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Seasonal Fire Safety

​Fireworks

The safest way to enjoy fireworks is to attend a professional fireworks show. If you do choose to hold a family fireworks show, please do so safely.

Every year thousands of people, most often children and teens, are injured while using consumer fireworks. 

If you do choose to discharge fireworks, please visit Fireworks Application for more details. 

Visit the Office of the Fire Marshal website to learn more about fireworks safety. 


Campfires

Closely supervise all outdoor fires. Make sure the fire is out before leaving the area. The campfire must be at least 7.5 metres (25 feet) from buildings, vegetation, overhead wires, all other combustibles and property lines. 

Avoid burning on windy, dry days. It is easier for open burning to spread out of control when it is windy and dry.  Supervise children around any fire outdoors, including campfires, fire pits, chimineas, and outdoor fireplaces. 

Visit the Office of the Fire Marshal website to learn more about campfire safety. 

Recreational Campfire Permits

Non-approved Burning Devices such as fire pits, campfires and fire rings require a  Recreational Campfire Permit.   

Small controlled fires in an Approved Burning Device do not require a permit.  

Please visit Campfires & Open Burns for more information.


Agricultural Open Burns

Avoid burning on windy, dry days. Embers from open burning can ignite nearby structures or cause a brush fire. 

Never burn plastics, construction debris, treated lumber, tires, pesticides, paint, or aerosol containers. These items contain toxins that can be harmful to people and animals when burned.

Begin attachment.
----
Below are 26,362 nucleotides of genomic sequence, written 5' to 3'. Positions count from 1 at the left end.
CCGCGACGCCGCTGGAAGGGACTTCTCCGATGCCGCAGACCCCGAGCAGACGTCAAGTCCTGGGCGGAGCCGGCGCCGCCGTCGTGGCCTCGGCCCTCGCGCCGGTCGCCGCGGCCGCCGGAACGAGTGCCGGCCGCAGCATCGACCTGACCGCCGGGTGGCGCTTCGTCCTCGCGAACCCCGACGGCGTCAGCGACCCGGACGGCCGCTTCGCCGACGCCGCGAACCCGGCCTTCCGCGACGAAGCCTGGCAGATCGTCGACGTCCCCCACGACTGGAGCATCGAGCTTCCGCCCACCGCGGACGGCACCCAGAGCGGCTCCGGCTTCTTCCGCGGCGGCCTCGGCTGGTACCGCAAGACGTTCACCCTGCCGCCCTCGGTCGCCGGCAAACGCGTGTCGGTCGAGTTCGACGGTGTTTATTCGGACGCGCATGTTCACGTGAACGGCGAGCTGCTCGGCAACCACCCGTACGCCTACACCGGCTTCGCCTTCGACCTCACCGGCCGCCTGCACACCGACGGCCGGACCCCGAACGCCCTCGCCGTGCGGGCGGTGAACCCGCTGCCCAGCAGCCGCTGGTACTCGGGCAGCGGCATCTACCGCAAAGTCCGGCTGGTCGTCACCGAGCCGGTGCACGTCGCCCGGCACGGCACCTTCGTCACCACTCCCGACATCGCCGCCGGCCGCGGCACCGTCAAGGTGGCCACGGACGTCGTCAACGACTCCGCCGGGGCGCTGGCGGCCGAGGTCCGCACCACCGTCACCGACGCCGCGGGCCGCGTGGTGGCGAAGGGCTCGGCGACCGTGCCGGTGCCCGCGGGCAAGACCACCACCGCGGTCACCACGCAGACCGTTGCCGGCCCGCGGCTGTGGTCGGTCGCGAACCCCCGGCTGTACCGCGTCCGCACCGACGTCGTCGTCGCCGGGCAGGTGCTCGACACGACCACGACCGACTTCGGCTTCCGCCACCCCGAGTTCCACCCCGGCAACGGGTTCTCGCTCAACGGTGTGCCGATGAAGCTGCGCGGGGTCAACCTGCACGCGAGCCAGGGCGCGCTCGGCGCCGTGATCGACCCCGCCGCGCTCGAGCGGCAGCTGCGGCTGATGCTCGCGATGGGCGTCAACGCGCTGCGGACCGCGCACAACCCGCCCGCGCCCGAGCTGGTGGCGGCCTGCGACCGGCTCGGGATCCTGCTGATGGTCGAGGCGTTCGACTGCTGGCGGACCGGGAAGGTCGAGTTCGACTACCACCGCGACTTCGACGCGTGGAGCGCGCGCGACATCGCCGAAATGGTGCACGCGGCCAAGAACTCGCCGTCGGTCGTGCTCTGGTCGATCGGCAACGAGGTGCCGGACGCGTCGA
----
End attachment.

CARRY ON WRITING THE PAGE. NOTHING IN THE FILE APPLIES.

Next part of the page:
Open burns are regularly called in and an enforcement officer may prohibit any open-burn activity at your property if they believe it to be unsafe. The municipality may also take further enforcement action if you are not complying with the requirements.

Visit the Office of the Fire Marshal website to learn more about how to safely burn.

Agricultural Burn Permit

All agricultural open-air burns require an Open Air Burn Permit

It is your responsibility to ensure you are aware of, and fully comply with, the requirements of the Open Burn By-law.


Winter and Holiday

Your risk of having a fire can increase dramatically over the holidays. Statistics show that in Ontario, 1 in 3 fire deaths occur during the months of November, December and January. 

Prevent home fires visiting the Office of the Fire Marshal website in the links below:

Holiday SafetyHeating SafetyCandle SafetyElectrical Fire Safety

Cottages and RVs

Cottages and RVs burn too! Install smoke alarms on every storey and outside all sleeping areas. It's the law for all Ontario homes, cottages, cabins and seasonal homes to have working smoke alarms on every storey and outside all sleeping areas.

If you have any fuel-burning appliances, a fireplace or an attached garage install a working carbon monoxide alarm. 

Cottage Safety
RV Safety